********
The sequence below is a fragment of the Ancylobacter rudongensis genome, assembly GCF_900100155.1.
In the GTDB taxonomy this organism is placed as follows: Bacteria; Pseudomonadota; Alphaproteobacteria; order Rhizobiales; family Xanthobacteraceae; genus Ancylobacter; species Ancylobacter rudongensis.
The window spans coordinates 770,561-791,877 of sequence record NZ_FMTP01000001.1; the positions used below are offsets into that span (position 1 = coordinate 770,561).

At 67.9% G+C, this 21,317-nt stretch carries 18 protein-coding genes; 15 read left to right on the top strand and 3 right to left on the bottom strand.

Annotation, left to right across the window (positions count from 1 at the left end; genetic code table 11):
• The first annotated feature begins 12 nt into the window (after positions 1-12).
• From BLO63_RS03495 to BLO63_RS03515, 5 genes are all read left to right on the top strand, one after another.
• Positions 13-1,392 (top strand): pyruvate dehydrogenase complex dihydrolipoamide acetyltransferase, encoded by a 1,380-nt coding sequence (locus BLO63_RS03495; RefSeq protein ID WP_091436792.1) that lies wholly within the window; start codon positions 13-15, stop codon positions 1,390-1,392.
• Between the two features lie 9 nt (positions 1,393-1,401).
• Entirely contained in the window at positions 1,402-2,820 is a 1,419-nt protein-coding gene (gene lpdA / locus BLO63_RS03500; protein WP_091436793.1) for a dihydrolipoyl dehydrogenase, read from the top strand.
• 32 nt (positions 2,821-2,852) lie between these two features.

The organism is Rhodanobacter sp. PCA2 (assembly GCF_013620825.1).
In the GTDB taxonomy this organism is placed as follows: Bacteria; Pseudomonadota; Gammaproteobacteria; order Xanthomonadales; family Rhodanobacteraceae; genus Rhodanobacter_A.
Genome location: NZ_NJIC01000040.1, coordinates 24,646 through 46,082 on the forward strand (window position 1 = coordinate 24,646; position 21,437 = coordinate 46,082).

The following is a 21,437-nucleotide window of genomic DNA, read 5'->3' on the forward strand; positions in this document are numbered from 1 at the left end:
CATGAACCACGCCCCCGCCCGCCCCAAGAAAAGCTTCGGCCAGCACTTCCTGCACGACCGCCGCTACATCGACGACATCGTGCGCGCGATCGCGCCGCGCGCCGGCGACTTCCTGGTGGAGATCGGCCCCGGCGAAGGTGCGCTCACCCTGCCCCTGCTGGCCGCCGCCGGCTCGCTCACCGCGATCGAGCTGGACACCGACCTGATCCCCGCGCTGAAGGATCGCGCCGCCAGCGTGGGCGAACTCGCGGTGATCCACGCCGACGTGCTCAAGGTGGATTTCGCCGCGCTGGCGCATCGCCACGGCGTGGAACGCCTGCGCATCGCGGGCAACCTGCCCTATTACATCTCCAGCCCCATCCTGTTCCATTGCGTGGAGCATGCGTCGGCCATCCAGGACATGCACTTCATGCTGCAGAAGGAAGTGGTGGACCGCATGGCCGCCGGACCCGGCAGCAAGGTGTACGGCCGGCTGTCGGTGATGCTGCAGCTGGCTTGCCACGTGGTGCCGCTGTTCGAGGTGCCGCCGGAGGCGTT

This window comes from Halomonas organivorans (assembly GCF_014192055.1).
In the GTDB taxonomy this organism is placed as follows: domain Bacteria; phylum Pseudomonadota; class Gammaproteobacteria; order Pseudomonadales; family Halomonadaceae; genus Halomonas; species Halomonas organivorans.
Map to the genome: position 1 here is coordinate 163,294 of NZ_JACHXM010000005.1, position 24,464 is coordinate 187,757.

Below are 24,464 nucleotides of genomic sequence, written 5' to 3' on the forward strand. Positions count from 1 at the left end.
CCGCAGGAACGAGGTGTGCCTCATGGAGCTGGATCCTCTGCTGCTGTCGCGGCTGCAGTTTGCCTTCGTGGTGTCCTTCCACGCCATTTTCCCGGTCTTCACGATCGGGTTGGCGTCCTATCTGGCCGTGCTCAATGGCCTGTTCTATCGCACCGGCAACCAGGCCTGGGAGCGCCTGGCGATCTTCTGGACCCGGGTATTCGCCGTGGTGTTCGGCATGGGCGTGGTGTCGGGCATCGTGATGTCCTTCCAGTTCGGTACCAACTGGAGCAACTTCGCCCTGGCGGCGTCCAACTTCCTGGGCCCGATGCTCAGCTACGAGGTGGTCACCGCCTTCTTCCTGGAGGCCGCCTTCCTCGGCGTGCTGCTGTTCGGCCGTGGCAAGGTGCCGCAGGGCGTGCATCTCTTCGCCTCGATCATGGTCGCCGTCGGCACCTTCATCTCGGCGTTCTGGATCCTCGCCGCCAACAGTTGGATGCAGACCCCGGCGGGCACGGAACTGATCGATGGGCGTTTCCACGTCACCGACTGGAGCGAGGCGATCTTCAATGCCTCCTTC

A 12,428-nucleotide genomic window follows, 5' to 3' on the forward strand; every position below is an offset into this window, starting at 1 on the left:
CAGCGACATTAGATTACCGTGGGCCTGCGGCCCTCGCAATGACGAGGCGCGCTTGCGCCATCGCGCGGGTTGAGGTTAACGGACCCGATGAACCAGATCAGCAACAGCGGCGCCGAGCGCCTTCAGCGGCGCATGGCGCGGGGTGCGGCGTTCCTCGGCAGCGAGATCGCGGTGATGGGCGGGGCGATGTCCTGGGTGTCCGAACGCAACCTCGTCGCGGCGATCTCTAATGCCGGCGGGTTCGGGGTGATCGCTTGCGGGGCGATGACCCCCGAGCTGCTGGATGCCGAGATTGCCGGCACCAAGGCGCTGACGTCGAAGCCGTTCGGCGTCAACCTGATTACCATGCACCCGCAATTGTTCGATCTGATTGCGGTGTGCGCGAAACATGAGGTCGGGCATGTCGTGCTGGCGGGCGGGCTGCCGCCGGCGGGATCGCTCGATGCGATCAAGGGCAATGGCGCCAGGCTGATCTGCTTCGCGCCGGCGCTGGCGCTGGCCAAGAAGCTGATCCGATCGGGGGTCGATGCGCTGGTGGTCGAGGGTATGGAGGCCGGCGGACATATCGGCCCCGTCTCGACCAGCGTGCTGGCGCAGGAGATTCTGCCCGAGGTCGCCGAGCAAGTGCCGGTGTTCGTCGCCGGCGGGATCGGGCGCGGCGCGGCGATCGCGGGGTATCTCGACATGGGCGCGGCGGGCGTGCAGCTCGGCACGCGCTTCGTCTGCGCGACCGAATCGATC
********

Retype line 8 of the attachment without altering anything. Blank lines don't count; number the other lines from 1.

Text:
• Positions 13-1,392 (top strand): pyruvate dehydrogenase complex dihydrolipoamide acetyltransferase, encoded by a 1,380-nt coding sequence (locus BLO63_RS03495; RefSeq protein ID WP_091436792.1) that lies wholly within the window; start codon positions 13-15, stop codon positions 1,390-1,392.